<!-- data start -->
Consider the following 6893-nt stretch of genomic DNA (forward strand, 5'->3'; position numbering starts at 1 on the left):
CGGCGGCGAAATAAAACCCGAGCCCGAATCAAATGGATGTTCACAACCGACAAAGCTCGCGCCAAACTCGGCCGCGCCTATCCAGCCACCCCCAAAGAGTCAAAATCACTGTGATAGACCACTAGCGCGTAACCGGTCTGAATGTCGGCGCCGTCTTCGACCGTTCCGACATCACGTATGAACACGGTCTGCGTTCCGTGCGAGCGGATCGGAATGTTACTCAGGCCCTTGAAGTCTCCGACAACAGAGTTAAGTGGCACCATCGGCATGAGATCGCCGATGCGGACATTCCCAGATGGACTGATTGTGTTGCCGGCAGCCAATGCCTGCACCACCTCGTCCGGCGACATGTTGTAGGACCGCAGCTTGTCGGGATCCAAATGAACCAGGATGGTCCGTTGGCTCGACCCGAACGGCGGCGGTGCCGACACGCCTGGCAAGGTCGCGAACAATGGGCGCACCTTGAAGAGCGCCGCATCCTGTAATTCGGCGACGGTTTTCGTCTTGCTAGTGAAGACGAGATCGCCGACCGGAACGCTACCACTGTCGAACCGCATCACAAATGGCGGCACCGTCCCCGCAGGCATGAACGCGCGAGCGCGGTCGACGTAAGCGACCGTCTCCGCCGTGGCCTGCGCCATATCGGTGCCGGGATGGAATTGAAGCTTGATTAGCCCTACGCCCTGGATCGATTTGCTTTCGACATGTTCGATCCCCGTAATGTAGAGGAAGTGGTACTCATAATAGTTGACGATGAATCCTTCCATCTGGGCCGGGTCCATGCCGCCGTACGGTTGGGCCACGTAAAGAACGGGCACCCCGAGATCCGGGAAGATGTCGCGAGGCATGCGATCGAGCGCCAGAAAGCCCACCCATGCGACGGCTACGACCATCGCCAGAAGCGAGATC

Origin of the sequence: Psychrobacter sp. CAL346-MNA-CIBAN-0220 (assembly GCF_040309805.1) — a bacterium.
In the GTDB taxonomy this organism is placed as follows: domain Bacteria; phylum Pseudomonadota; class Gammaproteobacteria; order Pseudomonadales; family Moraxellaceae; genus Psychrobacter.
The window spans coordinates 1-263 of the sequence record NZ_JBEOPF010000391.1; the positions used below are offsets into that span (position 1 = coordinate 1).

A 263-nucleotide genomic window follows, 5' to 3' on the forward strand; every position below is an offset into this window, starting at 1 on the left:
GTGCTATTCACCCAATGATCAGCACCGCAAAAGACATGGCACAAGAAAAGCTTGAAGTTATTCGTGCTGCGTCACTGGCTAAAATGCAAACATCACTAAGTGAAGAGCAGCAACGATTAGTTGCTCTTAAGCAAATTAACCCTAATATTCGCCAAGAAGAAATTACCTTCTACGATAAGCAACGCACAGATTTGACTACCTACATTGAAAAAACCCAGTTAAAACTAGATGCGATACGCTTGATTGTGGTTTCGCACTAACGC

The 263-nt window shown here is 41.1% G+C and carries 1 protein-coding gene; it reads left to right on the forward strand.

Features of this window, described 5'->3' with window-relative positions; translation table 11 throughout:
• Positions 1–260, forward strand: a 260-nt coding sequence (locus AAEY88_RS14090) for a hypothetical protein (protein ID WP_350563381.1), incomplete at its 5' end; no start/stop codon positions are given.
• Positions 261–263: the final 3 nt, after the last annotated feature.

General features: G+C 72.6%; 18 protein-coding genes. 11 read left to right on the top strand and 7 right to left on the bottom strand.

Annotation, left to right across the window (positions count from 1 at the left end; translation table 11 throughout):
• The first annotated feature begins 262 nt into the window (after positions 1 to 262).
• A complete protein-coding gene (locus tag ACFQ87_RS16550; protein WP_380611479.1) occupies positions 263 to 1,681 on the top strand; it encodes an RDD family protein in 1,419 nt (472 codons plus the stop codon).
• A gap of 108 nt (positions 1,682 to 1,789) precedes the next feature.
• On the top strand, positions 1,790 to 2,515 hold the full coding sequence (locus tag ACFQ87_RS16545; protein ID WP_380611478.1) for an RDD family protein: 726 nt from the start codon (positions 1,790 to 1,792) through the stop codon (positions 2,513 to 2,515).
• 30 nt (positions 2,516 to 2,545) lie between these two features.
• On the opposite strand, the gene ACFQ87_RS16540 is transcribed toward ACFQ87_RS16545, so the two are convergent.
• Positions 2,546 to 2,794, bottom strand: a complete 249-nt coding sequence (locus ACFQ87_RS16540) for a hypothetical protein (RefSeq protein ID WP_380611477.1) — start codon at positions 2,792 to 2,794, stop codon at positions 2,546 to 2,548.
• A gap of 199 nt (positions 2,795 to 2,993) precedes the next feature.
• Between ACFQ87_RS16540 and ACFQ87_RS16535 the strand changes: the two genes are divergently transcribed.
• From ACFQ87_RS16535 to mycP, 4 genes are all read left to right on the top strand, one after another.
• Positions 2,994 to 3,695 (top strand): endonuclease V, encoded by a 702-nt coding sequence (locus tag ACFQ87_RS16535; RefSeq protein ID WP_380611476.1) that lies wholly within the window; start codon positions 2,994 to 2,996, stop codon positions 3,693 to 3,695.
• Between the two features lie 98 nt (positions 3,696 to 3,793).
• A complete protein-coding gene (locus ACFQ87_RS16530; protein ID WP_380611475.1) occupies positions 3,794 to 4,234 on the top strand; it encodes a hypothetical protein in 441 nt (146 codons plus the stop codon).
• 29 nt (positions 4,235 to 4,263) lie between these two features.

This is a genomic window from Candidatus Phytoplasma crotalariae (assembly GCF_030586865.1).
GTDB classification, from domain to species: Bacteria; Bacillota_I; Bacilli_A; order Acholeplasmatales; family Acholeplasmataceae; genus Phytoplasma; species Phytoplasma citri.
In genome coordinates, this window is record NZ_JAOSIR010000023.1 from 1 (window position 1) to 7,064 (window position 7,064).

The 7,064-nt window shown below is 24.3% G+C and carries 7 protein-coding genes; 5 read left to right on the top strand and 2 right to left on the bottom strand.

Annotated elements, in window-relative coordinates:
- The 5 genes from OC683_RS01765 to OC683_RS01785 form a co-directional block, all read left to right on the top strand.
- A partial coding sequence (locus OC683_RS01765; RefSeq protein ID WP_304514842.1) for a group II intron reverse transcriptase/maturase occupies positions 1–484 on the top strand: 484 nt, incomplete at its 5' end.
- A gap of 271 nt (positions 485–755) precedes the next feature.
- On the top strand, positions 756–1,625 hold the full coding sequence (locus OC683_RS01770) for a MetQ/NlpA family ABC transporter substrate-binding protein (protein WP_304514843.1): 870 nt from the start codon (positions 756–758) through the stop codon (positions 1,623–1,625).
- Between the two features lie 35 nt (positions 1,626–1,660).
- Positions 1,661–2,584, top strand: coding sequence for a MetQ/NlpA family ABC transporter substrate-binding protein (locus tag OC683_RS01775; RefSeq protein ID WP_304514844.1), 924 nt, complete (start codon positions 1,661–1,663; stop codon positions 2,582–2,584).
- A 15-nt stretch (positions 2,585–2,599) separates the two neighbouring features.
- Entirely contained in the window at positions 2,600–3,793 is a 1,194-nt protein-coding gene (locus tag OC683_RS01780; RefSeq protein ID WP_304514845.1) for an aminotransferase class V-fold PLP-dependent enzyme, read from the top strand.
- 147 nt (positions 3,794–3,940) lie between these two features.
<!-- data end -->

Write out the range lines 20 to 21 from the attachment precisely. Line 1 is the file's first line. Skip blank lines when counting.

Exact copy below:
• Positions 2,546 to 2,794, bottom strand: a complete 249-nt coding sequence (locus ACFQ87_RS16540) for a hypothetical protein (RefSeq protein ID WP_380611477.1) — start codon at positions 2,792 to 2,794, stop codon at positions 2,546 to 2,548.
• A gap of 199 nt (positions 2,795 to 2,993) precedes the next feature.